Sequoia Financial (ASX: SEQ) Results Show Revenue Growth In FY 2022

Ten days ago, the FY 2022 Sequoia Financial Group (ASX: SEQ) results were released to market, showing revenue up 26.5% to $147.3 million, partly driven by acquisitions. Unfortunately, the FY 2022 Sequoia Financial results showed profit up just 3% to $5.7 million, due to acquisition costs, cybersecurity costs, and “unexpected claims in the advice business”. The CFO described this spending as “short term pain” to grow margins in the future.

Even excluding certain “non-cash and one-off or non-operational items,” underlying profit was only up 7.3%, so it is impossible to argue that the company is improving its margins. On top of that, the Sequoia CEO Garry Crole made downgrades to the 7 year plan targets, in large part because the current share price is less than 5x operating cash flow, and so the company does not want to issue shares for acquisitions. This reduces the growth outlook, but is sensible from a shareholder perspective, and cannot be convincingly criticised, in my view. Ironically, even though this is bad news about the business, it is arguably a good sign of management integrity.

Moving on to the segment earnings, you can see below that second half growth was stronger in the professional services division (which seems to get a boost in the second half, due to end of financial year demand). Professional services include SMSF administration, general insurance broking, legal document establishment services and company secretarial services. The CEO said “The opportunity in adviser services and advice has never been better”.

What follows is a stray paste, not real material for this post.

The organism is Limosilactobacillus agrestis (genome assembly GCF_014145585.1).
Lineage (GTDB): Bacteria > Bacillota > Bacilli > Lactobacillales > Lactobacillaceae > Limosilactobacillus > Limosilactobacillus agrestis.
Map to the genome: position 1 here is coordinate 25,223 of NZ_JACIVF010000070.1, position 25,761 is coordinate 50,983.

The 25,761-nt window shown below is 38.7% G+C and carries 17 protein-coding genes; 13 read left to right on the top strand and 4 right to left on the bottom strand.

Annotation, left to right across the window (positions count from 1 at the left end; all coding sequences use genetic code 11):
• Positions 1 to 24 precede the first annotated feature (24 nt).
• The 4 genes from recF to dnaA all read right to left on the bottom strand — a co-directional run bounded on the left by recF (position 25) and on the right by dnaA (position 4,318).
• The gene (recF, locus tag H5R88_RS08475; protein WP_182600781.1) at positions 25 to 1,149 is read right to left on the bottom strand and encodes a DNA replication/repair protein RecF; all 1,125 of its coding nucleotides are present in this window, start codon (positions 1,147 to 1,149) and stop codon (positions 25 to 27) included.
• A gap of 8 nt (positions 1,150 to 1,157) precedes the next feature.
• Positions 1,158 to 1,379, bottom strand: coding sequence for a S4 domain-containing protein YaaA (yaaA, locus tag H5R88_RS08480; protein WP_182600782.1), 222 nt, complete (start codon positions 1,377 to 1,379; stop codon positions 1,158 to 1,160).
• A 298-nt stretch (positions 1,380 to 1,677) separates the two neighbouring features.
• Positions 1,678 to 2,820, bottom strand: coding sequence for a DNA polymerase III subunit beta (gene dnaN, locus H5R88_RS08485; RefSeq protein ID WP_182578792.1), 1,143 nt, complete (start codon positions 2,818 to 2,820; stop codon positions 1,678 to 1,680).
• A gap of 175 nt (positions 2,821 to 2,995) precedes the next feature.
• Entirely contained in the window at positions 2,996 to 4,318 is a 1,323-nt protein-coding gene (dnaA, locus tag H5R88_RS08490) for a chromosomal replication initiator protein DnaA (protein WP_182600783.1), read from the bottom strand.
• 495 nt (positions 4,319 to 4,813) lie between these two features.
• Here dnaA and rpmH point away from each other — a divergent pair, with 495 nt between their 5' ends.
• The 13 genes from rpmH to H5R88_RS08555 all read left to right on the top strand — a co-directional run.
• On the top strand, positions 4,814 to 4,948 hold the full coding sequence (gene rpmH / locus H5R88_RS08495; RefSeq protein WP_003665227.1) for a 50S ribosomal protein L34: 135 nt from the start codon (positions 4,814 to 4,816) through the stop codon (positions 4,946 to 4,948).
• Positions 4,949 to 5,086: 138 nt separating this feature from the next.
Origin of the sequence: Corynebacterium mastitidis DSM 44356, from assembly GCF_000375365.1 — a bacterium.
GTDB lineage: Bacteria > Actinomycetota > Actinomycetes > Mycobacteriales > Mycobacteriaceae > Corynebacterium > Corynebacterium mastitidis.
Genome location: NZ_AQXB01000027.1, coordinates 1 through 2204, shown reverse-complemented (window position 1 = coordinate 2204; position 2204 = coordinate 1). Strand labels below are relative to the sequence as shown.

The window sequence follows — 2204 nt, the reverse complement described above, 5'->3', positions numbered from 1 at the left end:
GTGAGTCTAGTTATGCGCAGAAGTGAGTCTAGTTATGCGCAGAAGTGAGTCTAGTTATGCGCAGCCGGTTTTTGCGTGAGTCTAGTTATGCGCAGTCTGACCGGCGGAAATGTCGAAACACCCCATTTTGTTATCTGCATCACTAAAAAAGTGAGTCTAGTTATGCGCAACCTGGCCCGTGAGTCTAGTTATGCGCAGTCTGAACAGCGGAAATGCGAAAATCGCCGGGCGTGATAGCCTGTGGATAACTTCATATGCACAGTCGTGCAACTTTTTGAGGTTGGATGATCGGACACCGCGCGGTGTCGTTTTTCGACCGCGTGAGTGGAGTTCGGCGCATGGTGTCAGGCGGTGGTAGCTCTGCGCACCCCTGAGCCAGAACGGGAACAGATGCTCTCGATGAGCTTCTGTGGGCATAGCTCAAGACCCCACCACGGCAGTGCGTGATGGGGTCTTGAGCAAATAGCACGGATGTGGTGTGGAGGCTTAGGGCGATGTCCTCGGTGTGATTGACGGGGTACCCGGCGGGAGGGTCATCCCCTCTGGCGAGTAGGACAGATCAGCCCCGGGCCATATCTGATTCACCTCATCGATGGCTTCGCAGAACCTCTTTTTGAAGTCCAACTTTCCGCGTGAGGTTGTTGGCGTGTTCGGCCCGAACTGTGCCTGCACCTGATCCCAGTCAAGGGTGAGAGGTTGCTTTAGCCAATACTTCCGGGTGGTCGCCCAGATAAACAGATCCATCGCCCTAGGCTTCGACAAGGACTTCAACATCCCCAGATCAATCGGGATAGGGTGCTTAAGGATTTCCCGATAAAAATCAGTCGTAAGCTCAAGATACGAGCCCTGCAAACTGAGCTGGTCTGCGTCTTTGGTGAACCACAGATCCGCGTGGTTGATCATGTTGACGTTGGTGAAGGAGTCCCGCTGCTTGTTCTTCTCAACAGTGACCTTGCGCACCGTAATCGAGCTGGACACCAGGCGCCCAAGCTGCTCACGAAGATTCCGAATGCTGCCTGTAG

Notably, the previously strong Morrison’s business (Sequoia Equity Markets) was down for the first half in ages, suggesting that its strong growth run is now over. This is in part due to the fact that the company has “invested very heavily, and expensed all of that” in FY 2022. Sequoia CEO Garry Crole forecast that the EBITDA margins from this business should improve next year. Therefore, the growth in this segment may not actually be over (though I won’t count my chickens before they hatch).

When it comes to operating cash flow and free cashflow, it’s fair to say that Sequoia runs a tight ship. Free cash flow was $4.6 million even after spending about $4.8m on various acquisitions. Cash on balance sheet increased to $14.9m from $13.7m

A Plan For Sequoia Financial Group (ASX: SEQ) Shareholders

In this report the company said that “we remain focused on steadily increasing dividends, whilst continuing to use a large part of our profit to fund acquisitions. Aligned to this strategy we are pleased to report an increase in the dividend pay-out ratio to 33% in 2022, representing 1.4 cents of fully franked dividend, which is a 40% uplift from the 1.0 cent distributed in 2021. Our intention is to increase the payout ratio from the 25% in 2021 to 33% in 2022, to 40% in 2023, 50% in 2024, 60% in 2025 towards a long-term target payout ratio of 70% post 2026, being the backend of our current long-term strategic plan.”

Now personally I neither appreciate nor put much stead by the “longer-term revenue target of $300m with more than 10% operating net cash flows pre-tax and EBITDA by 2026.” My personal belief is founders should keep long range targets inside their head where they belong, and that most of the time the publication of long term targets is intended to elevate market expectations. My personal belief is the “proof is in the pudding”.